"...One imagines Nancy, at her desk or in her bed, where she liked to write for the warmth, outwardly as correct as ever (impossible to think of her slobbing around in a dressing-gown and eating out of a tin), papers strewn about her impeccable person, endless books marked with endless reminder slips, her hands flicking to and fro, searching for a reference then picking up her pen, her eyes painful and screwed, her ear waiting always for a telephone call ('ma chère Nancy . . .'), her mind cluttered as one of Pompadour's rooms at Versailles yet remaining, despite it all, clear and bright. What a clever, clever girl; and, as with her friend Noël Coward – in whom she had instantly found a kindred spirit - what grit lay beneath the veneer. They had real substance, these brittle jokers, these entertainers, these weavers of fantasy who knew so much more of life than many a 'serious' writer; how odd that they should be dismissed as lightweights, purely because of the obligation that they felt to hide their efforts: because they felt it bad manners, as much as anything, to let their public ever guess how hard they had worked..."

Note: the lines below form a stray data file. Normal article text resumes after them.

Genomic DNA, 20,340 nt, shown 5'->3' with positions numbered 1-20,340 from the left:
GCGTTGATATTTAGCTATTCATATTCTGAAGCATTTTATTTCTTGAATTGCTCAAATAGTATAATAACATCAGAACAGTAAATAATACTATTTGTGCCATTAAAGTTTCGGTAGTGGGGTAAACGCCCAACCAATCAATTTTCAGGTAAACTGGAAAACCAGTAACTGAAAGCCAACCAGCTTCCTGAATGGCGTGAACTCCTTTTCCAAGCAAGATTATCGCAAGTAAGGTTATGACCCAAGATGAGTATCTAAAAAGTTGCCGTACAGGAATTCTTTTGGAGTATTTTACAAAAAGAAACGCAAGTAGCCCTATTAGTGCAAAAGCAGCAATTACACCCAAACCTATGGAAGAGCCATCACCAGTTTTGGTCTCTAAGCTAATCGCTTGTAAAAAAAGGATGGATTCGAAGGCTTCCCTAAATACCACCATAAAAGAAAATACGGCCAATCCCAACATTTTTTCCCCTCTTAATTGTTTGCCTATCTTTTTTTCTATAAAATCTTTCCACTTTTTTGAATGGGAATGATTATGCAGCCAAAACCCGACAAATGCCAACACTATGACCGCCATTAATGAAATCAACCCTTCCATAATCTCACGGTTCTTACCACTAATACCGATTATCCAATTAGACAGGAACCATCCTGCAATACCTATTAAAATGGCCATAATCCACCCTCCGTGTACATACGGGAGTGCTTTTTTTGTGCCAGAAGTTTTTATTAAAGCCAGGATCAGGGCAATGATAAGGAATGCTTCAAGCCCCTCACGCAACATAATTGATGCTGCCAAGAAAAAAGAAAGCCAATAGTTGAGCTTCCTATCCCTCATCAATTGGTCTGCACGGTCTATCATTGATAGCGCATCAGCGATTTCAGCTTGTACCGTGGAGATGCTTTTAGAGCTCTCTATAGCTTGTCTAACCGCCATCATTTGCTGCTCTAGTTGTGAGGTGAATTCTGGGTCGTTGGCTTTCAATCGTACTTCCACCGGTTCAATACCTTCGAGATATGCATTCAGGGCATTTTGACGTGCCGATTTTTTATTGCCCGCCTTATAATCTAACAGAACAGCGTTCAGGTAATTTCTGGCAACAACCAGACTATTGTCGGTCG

'Well-nigh perfect.' Lady Diana Mosley, Literary Review

'A brilliant study, original, perceptive, passionate and very nearly as enjoyable to read as the subject's own novels'. Selina Hastings, Sunday Telegraph

'This book is a gem: fresh, intelligent and assured.' Sunday Times

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